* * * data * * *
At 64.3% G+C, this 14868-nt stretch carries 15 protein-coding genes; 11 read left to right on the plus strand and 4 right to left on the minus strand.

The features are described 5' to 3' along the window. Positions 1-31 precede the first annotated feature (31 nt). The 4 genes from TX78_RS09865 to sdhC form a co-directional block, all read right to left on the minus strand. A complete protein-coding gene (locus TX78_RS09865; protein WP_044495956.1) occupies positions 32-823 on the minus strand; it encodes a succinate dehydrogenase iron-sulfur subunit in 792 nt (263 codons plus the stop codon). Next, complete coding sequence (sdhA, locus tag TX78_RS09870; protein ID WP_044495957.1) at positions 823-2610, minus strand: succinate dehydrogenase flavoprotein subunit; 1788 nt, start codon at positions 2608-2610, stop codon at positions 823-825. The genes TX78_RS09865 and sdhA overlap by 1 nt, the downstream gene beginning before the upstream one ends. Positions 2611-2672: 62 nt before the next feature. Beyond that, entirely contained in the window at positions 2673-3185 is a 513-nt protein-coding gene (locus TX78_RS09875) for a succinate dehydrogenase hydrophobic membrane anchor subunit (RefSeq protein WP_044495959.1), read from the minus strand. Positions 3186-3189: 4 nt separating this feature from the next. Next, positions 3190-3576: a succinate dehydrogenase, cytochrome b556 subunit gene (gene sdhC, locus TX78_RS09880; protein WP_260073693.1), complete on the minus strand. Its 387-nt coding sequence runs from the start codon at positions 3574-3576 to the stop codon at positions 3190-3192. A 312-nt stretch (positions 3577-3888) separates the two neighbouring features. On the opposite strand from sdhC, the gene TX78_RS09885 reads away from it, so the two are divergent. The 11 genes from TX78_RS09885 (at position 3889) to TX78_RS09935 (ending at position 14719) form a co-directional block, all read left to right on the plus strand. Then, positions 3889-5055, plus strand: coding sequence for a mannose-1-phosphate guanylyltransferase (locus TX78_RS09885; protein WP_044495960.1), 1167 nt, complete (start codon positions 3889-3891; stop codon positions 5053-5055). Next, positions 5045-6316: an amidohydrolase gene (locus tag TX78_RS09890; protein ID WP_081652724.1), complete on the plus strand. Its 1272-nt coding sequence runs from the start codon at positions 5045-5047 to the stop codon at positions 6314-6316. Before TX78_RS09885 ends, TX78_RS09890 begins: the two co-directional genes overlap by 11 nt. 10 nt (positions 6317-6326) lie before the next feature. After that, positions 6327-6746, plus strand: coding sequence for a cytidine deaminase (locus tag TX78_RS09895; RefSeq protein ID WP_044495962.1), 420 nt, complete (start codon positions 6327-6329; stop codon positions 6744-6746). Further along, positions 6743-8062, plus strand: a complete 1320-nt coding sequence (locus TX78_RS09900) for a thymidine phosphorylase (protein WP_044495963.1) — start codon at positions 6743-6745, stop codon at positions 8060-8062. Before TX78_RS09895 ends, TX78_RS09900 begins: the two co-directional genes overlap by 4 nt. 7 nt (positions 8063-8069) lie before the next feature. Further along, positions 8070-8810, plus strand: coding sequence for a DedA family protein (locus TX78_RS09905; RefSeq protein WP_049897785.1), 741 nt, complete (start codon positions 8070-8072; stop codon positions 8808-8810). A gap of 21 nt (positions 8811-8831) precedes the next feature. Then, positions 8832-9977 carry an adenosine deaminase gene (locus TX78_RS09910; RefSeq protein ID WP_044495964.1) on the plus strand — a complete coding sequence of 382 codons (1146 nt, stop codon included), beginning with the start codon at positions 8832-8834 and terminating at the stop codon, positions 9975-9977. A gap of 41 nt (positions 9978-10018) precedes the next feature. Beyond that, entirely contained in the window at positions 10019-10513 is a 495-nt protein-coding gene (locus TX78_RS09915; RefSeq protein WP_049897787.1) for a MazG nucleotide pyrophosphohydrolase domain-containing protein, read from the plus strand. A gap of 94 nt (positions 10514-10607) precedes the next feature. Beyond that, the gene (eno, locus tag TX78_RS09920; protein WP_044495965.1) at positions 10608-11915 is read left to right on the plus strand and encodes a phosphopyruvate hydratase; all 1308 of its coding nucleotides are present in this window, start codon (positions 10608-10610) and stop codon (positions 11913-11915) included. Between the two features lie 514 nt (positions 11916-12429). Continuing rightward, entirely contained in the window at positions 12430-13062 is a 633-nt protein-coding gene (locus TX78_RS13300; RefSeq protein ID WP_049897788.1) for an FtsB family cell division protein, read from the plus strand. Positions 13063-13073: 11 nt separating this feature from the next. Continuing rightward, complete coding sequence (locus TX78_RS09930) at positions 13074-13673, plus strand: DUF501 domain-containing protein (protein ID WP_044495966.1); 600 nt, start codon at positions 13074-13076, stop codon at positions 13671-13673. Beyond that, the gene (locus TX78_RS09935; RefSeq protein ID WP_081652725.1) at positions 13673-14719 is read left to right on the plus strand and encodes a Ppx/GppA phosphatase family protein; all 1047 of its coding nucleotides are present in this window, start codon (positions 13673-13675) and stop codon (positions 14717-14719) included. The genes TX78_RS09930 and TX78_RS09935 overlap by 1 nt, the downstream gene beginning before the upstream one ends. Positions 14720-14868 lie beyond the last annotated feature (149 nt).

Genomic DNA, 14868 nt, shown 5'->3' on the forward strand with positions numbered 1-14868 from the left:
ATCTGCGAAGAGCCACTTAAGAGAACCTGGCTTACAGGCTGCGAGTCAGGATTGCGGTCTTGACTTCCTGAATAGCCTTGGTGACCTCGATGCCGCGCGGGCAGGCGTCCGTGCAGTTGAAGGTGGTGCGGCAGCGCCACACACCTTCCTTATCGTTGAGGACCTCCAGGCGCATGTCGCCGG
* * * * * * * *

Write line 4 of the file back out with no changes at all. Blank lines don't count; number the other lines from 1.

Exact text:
ATCTGCGAAGAGCCACTTAAGAGAACCTGGCTTACAGGCTGCGAGTCAGGATTGCGGTCTTGACTTCCTGAATAGCCTTGGTGACCTCGATGCCGCGCGGGCAGGCGTCCGTGCAGTTGAAGGTGGTGCGGCAGCGCCACACACCTTCCTTATCGTTGAGGACCTCCAGGCGCATGTCGCCGG